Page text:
Bill_Cosby_(2010)Like most children of the 80s, I grew up with Bill Cosby. I loved Fat Albert and Picture Pages. I adored The Cosby Show and sometimes wished I were a part of that family. I probably identified most with Vanessa, but I always wished I were more like Denise, cool and rebellious. I also grew up with family members who were racist, and I’m quite sure that Cosby played a part in me rejecting that racism. It’s not a stretch to say that he helped change the way white Americans viewed black Americans (though that in itself was also problematic).

Those who know me would say that I never lack for an opinion and I frequently talk about various issues of the day that have me all riled up. But I’ve been uncharacteristically quiet about this latest airing of Cosby’s dirty sexual assault laundry.

It’s not that I don’t believe the accusations. I do. Rather, I find myself overwhelmed with sadness and anger in a way that I wasn’t expecting. No one close to me has committed violence (that I’m aware of) so this is the first time I’ve had to face the reality that someone I’m fond of could do terrible things. My thoughts of Bill Cosby are inextricably entwined with laughter and warmth and love…and now also with betrayal and anger and hurt. It’s hard to know how to talk about that.

It helps me understand how people can be in denial about abusers. That doesn’t mean that the denial is acceptable, but I think I now have more compassion for the people who defend abusers or refuse to believe it. No one wants to believe that someone we love or respect is capable of such things. It’s too awful to accept, too painful. I understand that, and I also know we have to move past that and start holding abusers accountable.

In this situation, with a far-removed celebrity, there’s not much I can personally do, other than using it as a way to talk about the issues of sexual assault, a sexist culture that refuses to believe women, and the power of fame and fortune to override justice. But if and when it hits closer to home, I hope I move quickly through my instinct to deny and instead focus on what matters: believing and supporting survivors, seeking justice, and creating change.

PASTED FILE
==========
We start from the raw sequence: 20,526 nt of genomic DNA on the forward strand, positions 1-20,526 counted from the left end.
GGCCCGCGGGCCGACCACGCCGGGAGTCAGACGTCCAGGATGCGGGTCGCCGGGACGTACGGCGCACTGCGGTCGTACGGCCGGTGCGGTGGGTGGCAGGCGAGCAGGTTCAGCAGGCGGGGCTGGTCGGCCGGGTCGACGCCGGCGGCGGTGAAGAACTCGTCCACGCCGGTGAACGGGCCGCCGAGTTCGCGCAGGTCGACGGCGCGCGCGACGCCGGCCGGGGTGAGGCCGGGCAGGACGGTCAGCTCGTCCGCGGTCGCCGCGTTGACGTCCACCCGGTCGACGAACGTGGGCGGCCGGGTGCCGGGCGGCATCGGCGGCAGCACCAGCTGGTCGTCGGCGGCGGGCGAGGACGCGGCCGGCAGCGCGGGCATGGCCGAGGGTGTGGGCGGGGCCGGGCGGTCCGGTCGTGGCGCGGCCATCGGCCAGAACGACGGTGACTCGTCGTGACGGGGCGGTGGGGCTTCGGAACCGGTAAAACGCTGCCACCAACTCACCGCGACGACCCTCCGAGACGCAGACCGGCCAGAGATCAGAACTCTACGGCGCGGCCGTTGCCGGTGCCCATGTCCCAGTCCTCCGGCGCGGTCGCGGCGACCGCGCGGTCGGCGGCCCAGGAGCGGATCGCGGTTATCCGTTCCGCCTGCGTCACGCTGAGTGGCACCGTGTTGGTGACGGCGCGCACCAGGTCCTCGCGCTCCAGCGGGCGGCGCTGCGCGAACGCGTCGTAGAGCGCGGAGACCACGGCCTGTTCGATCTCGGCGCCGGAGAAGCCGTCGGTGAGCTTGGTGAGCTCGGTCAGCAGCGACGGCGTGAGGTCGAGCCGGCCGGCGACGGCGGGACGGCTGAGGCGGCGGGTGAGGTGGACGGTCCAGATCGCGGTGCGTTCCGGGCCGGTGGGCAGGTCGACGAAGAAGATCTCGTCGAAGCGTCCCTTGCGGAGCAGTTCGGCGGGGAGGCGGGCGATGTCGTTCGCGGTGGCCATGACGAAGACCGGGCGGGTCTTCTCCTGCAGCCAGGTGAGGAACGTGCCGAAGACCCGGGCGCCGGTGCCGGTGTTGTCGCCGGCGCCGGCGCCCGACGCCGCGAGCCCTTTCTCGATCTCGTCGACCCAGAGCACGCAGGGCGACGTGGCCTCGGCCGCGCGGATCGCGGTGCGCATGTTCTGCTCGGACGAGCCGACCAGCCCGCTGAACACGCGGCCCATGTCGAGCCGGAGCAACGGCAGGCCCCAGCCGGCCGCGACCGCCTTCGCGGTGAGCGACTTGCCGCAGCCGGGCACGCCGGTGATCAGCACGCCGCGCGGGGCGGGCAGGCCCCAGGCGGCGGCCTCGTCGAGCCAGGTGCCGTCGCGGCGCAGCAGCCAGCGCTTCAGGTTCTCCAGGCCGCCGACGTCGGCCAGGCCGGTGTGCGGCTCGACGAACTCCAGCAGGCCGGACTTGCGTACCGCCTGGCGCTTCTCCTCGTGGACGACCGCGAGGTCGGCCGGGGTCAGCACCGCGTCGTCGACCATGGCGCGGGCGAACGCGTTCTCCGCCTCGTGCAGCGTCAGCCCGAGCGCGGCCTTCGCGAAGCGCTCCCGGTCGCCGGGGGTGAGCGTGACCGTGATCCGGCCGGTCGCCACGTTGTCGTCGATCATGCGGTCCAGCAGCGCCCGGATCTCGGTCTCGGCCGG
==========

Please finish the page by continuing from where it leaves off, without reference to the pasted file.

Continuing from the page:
Mrs. Ericson used to stand solid as a rock between the rows of high school desks and compel us through the sheer force of her love of literature to love it too. I never read willingly before she was my teacher, and I never stopped devouring books after.

She popped into my head the other day, as random memories do, though accompanied by an unusually strong feeling of appreciation and love. It took me by surprise.

What followed was a meandering of memories—the people, famous and unknown, for whom I hold the deepest appreciation. In this season of thanksgiving, it seems fitting to call a few of them out.

Thank you Joseph Campbell, who with Bill Moyers shined a brilliant light on myth and the hero’s journey. I think their messages are more relevant than ever as men struggle with the purpose of violence. Though Joseph Campbell did not speak of the heroine’s journey and was decidedly a man of his time in his use of gender pronouns, I remember feeling remarkable resonance with his ideas—compelled to listen as though he were speaking directly to me.

Thank you Thich Nhat Hanh and Jack Kornfield for putting me solidly on the road to exploring what mindfulness, as the Buddha taught it, has to do with violence and the end of violence.

Thank you Norma Wong and Ellen Pence for your deep and wide understanding of domestic violence. Today I am especially aware that what the two of you have in common is, yes, brilliant minds, but also an enduring curiosity and loving engagement that helps all of us think more critically and act more courageously.

And finally thank you Mary Oliver and Rumi for poetry. A long time ago, I was driving down the road listening to a poet reading his work. It was a beautiful autumn-roadday and I was transported by the magic of the words, even as I became vaguely aware of a funny burning smell. I’d like to tell you that self-preservation trumped the ethereal moment, but it didn’t. I ended up with an expensive tow. But that experience was a reminder about the power of beauty, art, and words; as important to our humanity as food and shelter.

So hurray for the teachers, the authors, and the poets—for the bloggers and the readers. May you find joy in remembering your people. Gratitude abounds.